complete source for retirement funding, Massanari notes. The current maximum Social
Security benefit for someone who retires at age 65 is $1,536 per month -- $18,432 per
year. The average benefit is considerably lower -- roughly $845 per month, or $10,140 per
The bottom line is that a disproportionate number of old people living in poverty are
women. There is, however, a solution that is simple in theory, though often difficult in
practice: Women need to save and invest as early and as aggressively as men.
Sunday, July 1, 2001
Study shows single
people stay sharper mentally
A story released today by Online.ie news reports that a new study
claims that single people stay mentally sharper at the end of their lives than those who
The finding is surprising since being married is normally associated with better
The US researchers behind the study set out their findings in an article in the journal
The researchers stated that "Presence of a spouse has generally been found to
predict better health outcomes. However, in this older cohort, presence of a spouse may be
associated with greater burdens for care of the spouse, which may have negative effects on
Almost 1,200 men and women aged between 70 and 79 were monitored for seven years as
part of an investigation called the MacArthur Studies of Successful Aging.
A discovery from the same study showed that emotional support from a network of family
and friends appeared to slow down mental decline.
"Emotional support was a significant, independent predictor of maintenance of
better cognitive function over the follow-up, independent of other known risk factors for
cognitive aging." said Dr. Teresa Seeman, from the University of California at Los
Angeles, who helped conduct the study.
Those who reported frequent conflict and demands from social relationships also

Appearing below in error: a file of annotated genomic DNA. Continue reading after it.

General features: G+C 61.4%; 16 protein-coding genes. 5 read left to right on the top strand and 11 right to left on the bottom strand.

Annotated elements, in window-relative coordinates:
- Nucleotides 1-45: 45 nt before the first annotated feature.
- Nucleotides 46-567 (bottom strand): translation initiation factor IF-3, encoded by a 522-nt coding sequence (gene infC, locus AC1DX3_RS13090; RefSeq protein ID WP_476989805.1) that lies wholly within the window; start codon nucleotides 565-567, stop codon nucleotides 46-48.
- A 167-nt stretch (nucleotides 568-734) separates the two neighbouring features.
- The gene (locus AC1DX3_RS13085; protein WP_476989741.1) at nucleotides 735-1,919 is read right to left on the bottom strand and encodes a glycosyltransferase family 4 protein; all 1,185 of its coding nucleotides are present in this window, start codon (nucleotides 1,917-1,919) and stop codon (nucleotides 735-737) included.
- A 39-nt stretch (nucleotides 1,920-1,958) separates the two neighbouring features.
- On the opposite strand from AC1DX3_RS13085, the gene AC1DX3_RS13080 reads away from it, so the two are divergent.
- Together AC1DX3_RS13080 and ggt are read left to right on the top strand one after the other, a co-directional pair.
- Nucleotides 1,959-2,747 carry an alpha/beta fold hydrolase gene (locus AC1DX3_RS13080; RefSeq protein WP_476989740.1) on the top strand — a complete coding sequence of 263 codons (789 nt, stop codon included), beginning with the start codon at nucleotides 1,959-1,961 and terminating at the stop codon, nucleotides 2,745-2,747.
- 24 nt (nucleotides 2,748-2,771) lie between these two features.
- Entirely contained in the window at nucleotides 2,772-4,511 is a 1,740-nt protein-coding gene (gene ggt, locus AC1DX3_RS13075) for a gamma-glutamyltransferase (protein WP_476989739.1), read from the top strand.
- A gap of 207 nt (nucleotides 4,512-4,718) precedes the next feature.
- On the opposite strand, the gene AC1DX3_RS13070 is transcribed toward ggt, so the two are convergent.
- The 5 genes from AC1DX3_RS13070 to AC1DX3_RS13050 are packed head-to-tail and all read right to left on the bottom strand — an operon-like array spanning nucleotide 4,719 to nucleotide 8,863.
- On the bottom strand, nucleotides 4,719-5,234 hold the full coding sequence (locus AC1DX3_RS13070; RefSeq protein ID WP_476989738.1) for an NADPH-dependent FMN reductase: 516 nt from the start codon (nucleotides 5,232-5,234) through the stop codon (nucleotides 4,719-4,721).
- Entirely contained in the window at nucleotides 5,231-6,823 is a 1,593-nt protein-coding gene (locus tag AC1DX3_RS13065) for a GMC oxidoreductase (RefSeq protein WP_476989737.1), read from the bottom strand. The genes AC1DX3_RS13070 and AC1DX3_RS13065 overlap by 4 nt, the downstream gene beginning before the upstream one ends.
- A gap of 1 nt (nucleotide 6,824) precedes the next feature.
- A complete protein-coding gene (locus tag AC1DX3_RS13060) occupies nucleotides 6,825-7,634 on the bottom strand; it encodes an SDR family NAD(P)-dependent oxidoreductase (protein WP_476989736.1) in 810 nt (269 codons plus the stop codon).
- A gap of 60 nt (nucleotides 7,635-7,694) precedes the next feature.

performed better mentally. This was thought to reflect the stimulating effect of
participating in complex social interactions.
South shows an
increase in numbers of unmarried couples
A story released today by the Associated Press reports that the number of unmarried
couples living together grew significantly faster in the South over the past decade than
in the rest of the nation.
Two of the states with the highest increases in cohabitation - Tennessee and Arkansas -
also ranked second and third nationally in divorce in a 1999 study.
Across the South, 1.25 million people declared themselves to be unmarried partners,
according to the 2000 Census. That was nearly double the number in 1990. The increase in
the South was 25 percent higher than the rest of the nation.
"This is another way in which the South is being incorporated into the larger
American culture," says Nancy Ammerman, a former professor of sociology of religion
at Emory University in Atlanta. "There was a recycling of traditions when the region
was very separate in its ways. You can't hold that same kind of position once you open to
a broader array of cultural influences."
In North Carolina, a 113 percent increase was recorded in unmarried partners from
1990 to 2000. South Carolina on the other hand, had a 114percent increase.
Florida has the highest proportion of unmarried couples among Southern states.
Some social analysts say the region simply is catching up to the rest of the country.
"The Southern Baptist teaching that wives should submit to their husbands is
colliding with modern reality," says Harry Watson, director of the Center for the
Study of the American South at UNC Chapel Hill.
Douglas Bachtel, a demographer at the University of Georgia, said American mobility
contributes to the sharp increase in cohabiting couples, especially in the suburban South,
where a lot of residents are moving from other parts of the country.